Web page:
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employment law

Freedom of speech doesn't mean freedom from consequences, as former L.A. Clippers team owner Donald Sterling discovered last year.Mark J. Terrill/The Associated Press

In ways more bad than good, 2014 was a pivotal year in employment law, for both employers and employees. Whether through ignorance of the law, indifference or just poor advice, several huge blunders put workplace legal disputes squarely in the public spotlight in Canada and the United States. Many of these cases will have legal implications for the workplace in 2015 and beyond.

1. Free speech fallout

Freedom of speech does not mean freedom from workplace consequences. Canadians are given the right to say and write what they please, whether privately or in public, and most do just that without fear that their thoughts, and their prejudices, may follow them back to their desk.

But now more than ever, what you say, write and do can be recorded and captured even without your consent, and it can have far-reaching implications for both your job and your career. This is exactly what happened to former Los Angeles Clippers owner Donald Sterling when a girlfriend secretly recorded his biased comments that were later released to the news media. Mr. Sterling's personal views were considered so detrimental to the National Basketball Association's brand that he was forced to sell the team.

While serious consequences could apply to any employee who embarrasses his or her employer, it hardly means that private and personal expressions are always on trial. In fact, most of what you say outside work will be irrelevant to your employer and off limits from discipline. But in exceptional cases where your personal views publicly degrade your employer's brand and reputation, you can be immediately fired without severance.

2. Behaviour unbecoming

Similarly, behaviour outside of work that has a negative impact on your employer can also be cause for dismissal. This is nothing new or even newsworthy, except that the close proximity of the public oustings of Donald Sterling, former Baltimore Ravens football player Ray Rice and former CBC radio host Jian Ghomeshi for conduct outside of the workplace made for huge headlines last year.

Canadians should now be acutely aware that the workplace no longer has traditional boundaries defining when work begins and when it ends, and that if they are arrested, charged, sued, or put in the public spotlight for any reason incompatible with their employers' best interests, those employers can quickly distance themselves from the relationship, often without legal consequences.

3. Probing allegations

In the wake of the Ghomeshi scandal and allegations of harassment against two Liberal MPs that occupied headlines for much of the year, the law of workplace investigations was also widely dissected, but for two entirely different reasons.

In the case of Mr. Ghomeshi, the CBC initially failed to properly investigate allegations of workplace discrimination and harassment when it first learned there were complaints. This is contrary to human rights legislation and could lead to legal liability against the CBC and damages in favour of any employee, contractor, volunteer or intern who was threatened and or harassed.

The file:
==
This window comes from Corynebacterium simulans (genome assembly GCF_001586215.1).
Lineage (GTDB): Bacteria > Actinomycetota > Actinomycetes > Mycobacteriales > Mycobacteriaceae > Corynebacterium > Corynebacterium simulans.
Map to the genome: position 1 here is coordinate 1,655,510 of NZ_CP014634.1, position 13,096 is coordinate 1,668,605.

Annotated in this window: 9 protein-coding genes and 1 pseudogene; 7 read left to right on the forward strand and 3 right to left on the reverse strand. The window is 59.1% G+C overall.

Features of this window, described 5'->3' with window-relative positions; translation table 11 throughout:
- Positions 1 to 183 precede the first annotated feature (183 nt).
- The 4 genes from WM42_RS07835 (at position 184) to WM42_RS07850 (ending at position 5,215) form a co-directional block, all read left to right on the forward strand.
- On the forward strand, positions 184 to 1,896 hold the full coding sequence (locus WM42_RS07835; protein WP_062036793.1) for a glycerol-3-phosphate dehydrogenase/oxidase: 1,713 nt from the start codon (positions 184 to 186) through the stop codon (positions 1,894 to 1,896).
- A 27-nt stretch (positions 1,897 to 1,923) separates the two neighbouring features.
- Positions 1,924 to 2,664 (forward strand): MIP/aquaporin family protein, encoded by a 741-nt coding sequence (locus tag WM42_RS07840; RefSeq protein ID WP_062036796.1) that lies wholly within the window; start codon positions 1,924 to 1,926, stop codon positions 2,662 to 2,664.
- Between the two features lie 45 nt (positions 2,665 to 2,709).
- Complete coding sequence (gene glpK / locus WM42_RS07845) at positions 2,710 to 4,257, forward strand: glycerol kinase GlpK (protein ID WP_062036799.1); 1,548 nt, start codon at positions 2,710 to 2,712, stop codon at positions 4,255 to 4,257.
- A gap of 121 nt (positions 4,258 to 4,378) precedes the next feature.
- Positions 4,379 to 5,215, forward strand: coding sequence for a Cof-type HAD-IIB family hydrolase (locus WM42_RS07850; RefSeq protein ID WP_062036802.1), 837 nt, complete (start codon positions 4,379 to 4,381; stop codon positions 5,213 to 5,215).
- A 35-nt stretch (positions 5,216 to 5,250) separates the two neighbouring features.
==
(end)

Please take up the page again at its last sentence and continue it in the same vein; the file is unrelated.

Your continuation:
Conversely, in the case of the two MPs accused of harassment, the Liberal Party moved rapidly to suspend them once the accusations surfaced, but without explaining the reasons for their suspension or providing them with any opportunity to fight the case against them.

If the federal Parliament were a typical workplace (and in many ways, it is), the two MPs sent home could successfully sue for wrongful dismissal. Employees accused of misconduct have a right to know the case against them and are entitled to defend themselves against those allegations before an employer takes action that could affect their job or career.

Just as failing to investigate an employee's allegations can lead to an employer's liability, so too can denying the accused's right to due process in the context of that same investigation.

4. Boomers beware

Employees who retire are not entitled to severance, no matter how long or meritorious their service. As Canada's baby boomers move a step further toward retirement age, many are hopeful they will be offered a severance package, be laid off or otherwise paid to disappear. But not so fast. An Ontario court ruled that an older and long-term employee who expressed an intention to retire when he turned 65 was not entitled to severance after he was laid off because he had no intention of returning to work. This could be a potentially dangerous precedent for any older employee who says they "would not mind getting a package" or that they are thinking of "winding down."

5. Honesty the best policy

Not least, in November the Supreme Court of Canada's decision in a case called Bhasin v. Hrynew, will have far-reaching implications for Canadian workplaces after the Court imposed a duty requiring employers and employees (including contractors) to always deal with each other honestly and good faith.

Until now, it was not illegal for an employer to lie about reasons for dismissal (that is, calling it restructuring when there was another more nefarious reason) and there was little an employee could do if the reasons for a demotion, or another's promotion, for example, were based on bias and not merit.

Now, the workplace as we may know it may have been turned on its head as employers will be subject to a new class of litigation from employees who feel they have been deceived.

Daniel A. Lublin is a partner at Whitten & Lublin, representing both employers and employees in workplace legal disputes. E-mail:

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